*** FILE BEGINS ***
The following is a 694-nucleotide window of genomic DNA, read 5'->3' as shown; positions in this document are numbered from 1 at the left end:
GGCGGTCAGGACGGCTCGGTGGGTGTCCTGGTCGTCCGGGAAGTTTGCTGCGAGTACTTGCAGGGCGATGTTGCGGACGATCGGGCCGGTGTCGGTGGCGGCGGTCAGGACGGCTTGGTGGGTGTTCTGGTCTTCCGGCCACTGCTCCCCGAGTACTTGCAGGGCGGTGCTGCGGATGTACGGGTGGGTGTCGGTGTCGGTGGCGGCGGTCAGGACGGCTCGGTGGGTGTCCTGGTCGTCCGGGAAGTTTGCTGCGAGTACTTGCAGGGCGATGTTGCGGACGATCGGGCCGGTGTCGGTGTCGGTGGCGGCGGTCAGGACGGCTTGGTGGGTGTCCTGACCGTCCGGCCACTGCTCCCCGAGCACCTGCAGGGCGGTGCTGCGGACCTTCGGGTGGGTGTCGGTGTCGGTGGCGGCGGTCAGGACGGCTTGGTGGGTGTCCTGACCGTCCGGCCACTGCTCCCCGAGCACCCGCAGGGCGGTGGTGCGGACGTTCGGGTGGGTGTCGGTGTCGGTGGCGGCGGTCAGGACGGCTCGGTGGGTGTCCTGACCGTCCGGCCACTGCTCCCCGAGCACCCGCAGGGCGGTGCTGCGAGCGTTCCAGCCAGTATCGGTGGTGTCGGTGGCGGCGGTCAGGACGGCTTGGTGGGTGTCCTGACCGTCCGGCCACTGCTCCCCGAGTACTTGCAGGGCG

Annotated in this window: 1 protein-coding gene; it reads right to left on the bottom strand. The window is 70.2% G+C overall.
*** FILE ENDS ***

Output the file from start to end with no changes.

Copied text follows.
The following is a 694-nucleotide window of genomic DNA, read 5'->3' as shown; positions in this document are numbered from 1 at the left end:
GGCGGTCAGGACGGCTCGGTGGGTGTCCTGGTCGTCCGGGAAGTTTGCTGCGAGTACTTGCAGGGCGATGTTGCGGACGATCGGGCCGGTGTCGGTGGCGGCGGTCAGGACGGCTTGGTGGGTGTTCTGGTCTTCCGGCCACTGCTCCCCGAGTACTTGCAGGGCGGTGCTGCGGATGTACGGGTGGGTGTCGGTGTCGGTGGCGGCGGTCAGGACGGCTCGGTGGGTGTCCTGGTCGTCCGGGAAGTTTGCTGCGAGTACTTGCAGGGCGATGTTGCGGACGATCGGGCCGGTGTCGGTGTCGGTGGCGGCGGTCAGGACGGCTTGGTGGGTGTCCTGACCGTCCGGCCACTGCTCCCCGAGCACCTGCAGGGCGGTGCTGCGGACCTTCGGGTGGGTGTCGGTGTCGGTGGCGGCGGTCAGGACGGCTTGGTGGGTGTCCTGACCGTCCGGCCACTGCTCCCCGAGCACCCGCAGGGCGGTGGTGCGGACGTTCGGGTGGGTGTCGGTGTCGGTGGCGGCGGTCAGGACGGCTCGGTGGGTGTCCTGACCGTCCGGCCACTGCTCCCCGAGCACCCGCAGGGCGGTGCTGCGAGCGTTCCAGCCAGTATCGGTGGTGTCGGTGGCGGCGGTCAGGACGGCTTGGTGGGTGTCCTGACCGTCCGGCCACTGCTCCCCGAGTACTTGCAGGGCG

Annotated in this window: 1 protein-coding gene; it reads right to left on the bottom strand. The window is 70.2% G+C overall.